You'd think that there would be more good comic book video games (outside of the obvious superhero ones) released over the years, but the truth is, they are quite rare. Thankfully, a growing number of studios are tapping into this valuable resource to bring audiences the best comic book video games.
With Dark Horse looking to bring Hellboy and its other IPs into video game life, it's only a matter of time before we get a chance to see our favorite comic books play out in the video game world.
Below, we've rounded up a collection of the ten best comic book video games ever released.
The Injustice games are the rare breed of superhero video games that are good, not just for a superhero game, but overall. Many consider Injustice one of the best superhero video games and fighting games out there, and there's a good reason for that.
Injustice and Injustice 2 have been a part of the games lineup Evolution Championship series, the pinnacle of professional fighting games.
But while the Injustice games have enough nuance to be played in the genre's highest level, it's also a great game for casual audiences. DC Comics' comic book tie-in for the Injustice games is widely considered some of the decades' best, going so far as to influence the enigmatic film director, Zack Snyder.
Perhaps it should come off as to no surprise that an Injustice animated movie is actually in the works.
The Wolf Among Us
Telltale Games authored some of the best interactive story games of the past two decades. However, unlike the studio's other works, its take on The Wolf Among Us is actually canon to Vertigo's Fables comic books, being set before the aforementioned series' events.
The Wolf Among Us is made up of five memorable episodes that were released throughout 2013. The gameplay revolves around the sheriff of Fabletown, Bigby Wolf, who goes out and investigates a murder. However, what started as a straightforward investigation turns out to be much larger.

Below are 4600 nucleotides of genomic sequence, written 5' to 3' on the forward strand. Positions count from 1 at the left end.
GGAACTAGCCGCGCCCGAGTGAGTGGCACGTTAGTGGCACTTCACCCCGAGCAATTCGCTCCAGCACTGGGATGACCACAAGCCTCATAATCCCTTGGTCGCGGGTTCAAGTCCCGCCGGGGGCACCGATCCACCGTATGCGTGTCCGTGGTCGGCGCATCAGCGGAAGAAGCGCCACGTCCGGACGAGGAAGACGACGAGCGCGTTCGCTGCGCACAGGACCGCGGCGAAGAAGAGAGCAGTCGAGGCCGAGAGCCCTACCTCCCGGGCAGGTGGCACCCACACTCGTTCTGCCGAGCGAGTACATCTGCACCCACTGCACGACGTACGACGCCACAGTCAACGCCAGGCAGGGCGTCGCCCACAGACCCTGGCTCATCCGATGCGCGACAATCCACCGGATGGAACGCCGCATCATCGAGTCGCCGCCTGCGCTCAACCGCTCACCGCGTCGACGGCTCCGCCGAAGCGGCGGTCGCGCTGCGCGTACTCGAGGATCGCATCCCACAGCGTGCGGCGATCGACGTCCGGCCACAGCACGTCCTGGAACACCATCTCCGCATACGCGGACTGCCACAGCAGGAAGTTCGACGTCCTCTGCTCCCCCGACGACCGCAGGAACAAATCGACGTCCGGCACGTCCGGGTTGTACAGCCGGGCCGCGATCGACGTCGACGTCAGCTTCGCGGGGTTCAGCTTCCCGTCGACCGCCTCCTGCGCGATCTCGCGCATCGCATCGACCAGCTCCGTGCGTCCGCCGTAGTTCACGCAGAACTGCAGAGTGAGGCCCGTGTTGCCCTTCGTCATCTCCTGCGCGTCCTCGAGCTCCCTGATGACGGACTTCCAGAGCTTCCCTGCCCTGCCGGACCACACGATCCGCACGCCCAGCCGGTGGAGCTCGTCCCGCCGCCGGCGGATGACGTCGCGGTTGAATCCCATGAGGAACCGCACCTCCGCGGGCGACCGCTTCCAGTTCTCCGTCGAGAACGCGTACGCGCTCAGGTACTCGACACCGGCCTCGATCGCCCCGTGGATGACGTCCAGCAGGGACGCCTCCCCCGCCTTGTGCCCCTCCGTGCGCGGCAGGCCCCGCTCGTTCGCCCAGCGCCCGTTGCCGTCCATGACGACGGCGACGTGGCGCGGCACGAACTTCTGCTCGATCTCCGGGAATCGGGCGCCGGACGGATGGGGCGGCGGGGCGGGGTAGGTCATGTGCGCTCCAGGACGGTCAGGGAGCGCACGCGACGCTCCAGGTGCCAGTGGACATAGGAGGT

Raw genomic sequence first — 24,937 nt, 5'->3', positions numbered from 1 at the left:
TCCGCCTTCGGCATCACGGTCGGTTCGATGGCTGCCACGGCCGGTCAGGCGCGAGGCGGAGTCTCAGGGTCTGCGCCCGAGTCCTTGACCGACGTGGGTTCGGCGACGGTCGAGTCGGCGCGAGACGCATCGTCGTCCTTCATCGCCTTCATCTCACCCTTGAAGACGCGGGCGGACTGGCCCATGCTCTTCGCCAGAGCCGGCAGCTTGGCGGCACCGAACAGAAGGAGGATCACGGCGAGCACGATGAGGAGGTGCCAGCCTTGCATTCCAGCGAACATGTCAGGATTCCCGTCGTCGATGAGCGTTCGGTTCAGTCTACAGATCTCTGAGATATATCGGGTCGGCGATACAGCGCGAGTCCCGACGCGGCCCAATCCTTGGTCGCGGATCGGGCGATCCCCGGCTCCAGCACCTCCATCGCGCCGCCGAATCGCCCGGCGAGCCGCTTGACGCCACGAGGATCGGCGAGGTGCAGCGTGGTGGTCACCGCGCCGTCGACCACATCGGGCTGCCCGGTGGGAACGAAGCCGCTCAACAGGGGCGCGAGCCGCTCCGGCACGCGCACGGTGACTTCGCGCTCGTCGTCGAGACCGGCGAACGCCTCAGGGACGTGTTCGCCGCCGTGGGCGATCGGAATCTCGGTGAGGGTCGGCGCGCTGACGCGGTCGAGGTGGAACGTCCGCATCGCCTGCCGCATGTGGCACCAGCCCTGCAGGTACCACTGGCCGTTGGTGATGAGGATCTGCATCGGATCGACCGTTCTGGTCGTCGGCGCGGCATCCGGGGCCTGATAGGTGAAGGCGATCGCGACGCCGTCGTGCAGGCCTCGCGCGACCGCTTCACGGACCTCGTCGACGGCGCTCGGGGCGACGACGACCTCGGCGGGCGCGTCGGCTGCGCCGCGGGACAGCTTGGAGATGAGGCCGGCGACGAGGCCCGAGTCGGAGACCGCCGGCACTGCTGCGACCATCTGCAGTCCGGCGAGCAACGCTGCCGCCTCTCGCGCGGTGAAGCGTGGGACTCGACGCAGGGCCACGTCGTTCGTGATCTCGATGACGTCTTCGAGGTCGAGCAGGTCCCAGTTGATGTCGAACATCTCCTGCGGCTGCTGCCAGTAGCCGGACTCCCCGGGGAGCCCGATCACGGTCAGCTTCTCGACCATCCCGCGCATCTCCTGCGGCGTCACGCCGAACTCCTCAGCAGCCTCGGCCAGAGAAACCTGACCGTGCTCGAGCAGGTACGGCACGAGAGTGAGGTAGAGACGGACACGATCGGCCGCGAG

The game introduced gamers to unforgettable characters in a story that's just as good as Billing Willingham's own work.
The Wolf Among Us 2, the sequel to The Wolf Among Us, is expected to release sometime in 2021.
2013's Deadpool game is a fun video game adaptation of the comic book character that let the "merc with a mouth" let loose without the constraints of catering to a younger and wider audience. The result is a fun and entertaining game with no pretenses.
If you're a fan of the character, you will definitely love how High Moon nailed the transition of Deadpool from comic books to a video game. Even if you're not that big of a fan of Deadpool (or if you don't know him, for some reason), the fourth-wall-breaking, jokes, and meta humor, are all enough to carry the game throughout the short campaign.
Just don't expect Deadpool to have any replay value. Once you're done with it, that's it. There are no secrets and collectibles for you to unlock.
It's a shame that you can't buy the 2013 title digitally anymore.
Telltale's The Walking Dead
Before Telltale went and created The Wolf Among Us, it got its start with The Walking Dead, an episodic adventure game that told the story of Lee Everett and Clementine throughout five episodes.
In Telltale's The Walking Dead, which is based in the same world as the original The Walking Dead comic book series (not the TV shows) player choices are everything. The events of the game transpire in Georgia where the zombie apocalypse has broken out across the world.
Robert Kirkman, the creator of The Walking Dead franchise, also lent a hand during the game's development to make sure that it followed the same tone of the source material.
For all of Telltale's efforts, their take on The Walking Dead ended up winning multiple year-end accolades with many considering it one of the best video games of all time. In total, Telltale ended up releasing a total of four The Walking Dead games from 2013 to 2018. This includes additional downloadable content for the 2013 title that helped bridge the gap between it and the sequel.
Scott Pilgrim vs. The World
Bryan Lee O'Malley's popular Scott Pilgrim comics series got its movie adaptation back in 2010. Unfortunately, it wasn't as successful in the box office. The movie only made $49.3 million against its $60-85 million budget even though it featured a masterful performance from Michael Cera and Chris Evans, among others. However, the movie, as well as its video game adaptation, has earned cult status over the years.